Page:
Although acetaminophen is a medication with which many parents are familiar, and many mothers use to treat their children’s sicknesses, it is still a drug. This means that, just like any other drug, acetaminophen can cause harm when it is taken wrong or too much is ingested. And it’s not just Tylenol parents need to worry about—acetaminophen also appears in Nyquil cold formula and in close to 600 common over-the-counter products.
Sadly, hundreds of Americans die each year due to acetaminophen poisoning. In fact, acetaminophen overdosing accounts for about 500 deaths and annually sends 55,000 to 80,000 people to the emergency room in the U.S., according to the Centers for Disease Control and Prevention and the Food and Drug Administration.
Frequently, child medication errors involving acetaminophen overdosing sadly occurs due to mix-ups between units of measurement. Interestingly, it’s not just parents and children that make these types of mistakes. In fact, healthcare workers have been known to make dosing mistakes involving acetaminophen. Before most hospitals switched to dosage cups that measure only in milliliters, nurses made acetaminophen dosing mistakes.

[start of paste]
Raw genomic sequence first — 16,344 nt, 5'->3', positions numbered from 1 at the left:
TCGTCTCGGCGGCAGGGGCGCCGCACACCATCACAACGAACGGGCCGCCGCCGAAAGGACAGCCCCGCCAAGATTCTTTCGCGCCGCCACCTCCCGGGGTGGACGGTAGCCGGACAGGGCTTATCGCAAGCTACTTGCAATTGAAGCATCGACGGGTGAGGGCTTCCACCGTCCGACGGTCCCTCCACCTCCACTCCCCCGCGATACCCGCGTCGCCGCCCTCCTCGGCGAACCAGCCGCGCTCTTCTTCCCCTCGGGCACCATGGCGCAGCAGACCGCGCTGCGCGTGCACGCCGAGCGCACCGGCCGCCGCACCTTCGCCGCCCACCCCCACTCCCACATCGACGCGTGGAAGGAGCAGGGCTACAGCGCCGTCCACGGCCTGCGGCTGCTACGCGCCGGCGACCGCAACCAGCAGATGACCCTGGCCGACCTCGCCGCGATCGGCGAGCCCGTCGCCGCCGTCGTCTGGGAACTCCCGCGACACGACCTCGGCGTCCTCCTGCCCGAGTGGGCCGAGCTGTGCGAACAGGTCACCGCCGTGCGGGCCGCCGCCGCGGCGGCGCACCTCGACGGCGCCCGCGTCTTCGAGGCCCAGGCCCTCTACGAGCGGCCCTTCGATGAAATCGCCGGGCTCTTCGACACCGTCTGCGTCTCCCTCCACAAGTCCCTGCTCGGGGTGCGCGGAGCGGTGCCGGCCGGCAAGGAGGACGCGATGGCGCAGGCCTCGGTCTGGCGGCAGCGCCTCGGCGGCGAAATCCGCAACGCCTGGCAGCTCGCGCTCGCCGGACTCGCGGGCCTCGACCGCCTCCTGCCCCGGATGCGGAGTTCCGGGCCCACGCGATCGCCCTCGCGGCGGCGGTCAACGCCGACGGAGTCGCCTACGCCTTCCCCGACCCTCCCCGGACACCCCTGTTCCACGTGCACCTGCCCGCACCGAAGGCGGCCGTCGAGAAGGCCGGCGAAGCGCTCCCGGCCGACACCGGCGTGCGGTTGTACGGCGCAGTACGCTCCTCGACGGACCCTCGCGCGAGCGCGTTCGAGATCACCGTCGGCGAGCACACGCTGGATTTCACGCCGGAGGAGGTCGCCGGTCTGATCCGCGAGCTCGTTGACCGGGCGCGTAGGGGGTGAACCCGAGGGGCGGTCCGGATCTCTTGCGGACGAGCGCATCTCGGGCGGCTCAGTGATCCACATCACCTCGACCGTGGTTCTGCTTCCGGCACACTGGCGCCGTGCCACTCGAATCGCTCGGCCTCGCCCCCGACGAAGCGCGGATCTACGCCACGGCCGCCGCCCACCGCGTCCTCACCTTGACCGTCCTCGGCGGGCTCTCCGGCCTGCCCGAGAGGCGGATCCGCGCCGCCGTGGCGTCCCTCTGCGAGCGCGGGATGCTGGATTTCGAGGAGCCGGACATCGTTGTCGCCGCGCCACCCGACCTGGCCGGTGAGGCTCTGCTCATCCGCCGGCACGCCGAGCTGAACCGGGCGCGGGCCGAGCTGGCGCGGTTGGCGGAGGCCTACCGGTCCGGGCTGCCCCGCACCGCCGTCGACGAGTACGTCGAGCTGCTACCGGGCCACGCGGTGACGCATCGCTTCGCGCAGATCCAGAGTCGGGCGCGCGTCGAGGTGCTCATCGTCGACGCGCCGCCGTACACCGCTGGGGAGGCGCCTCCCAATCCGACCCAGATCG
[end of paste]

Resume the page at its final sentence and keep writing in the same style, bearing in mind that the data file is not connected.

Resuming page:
In one case, a nurse gave a 10-year-old patient acetaminophen concentrate liquid—confusing drams of liquid with milliliters—causing an overdose. Because only a small gap exists between the level of acetaminophen that can help or harm children, anyone administering this medication to children should be extremely careful to follow the recommended dose. In addition, the correct medication device should also be used so that the unit of measurement listed on the label is also the same on the dosing cup in order to avoid confusing conversions between various units of measurement.
If a child medication error occurred as a result of a negligent nurse, doctor, or pharmacist, you should contact an experienced pharmacy error lawyer at Kennedy Hodges. Call today to learn about your rights in a free consultation at 888-526-7616.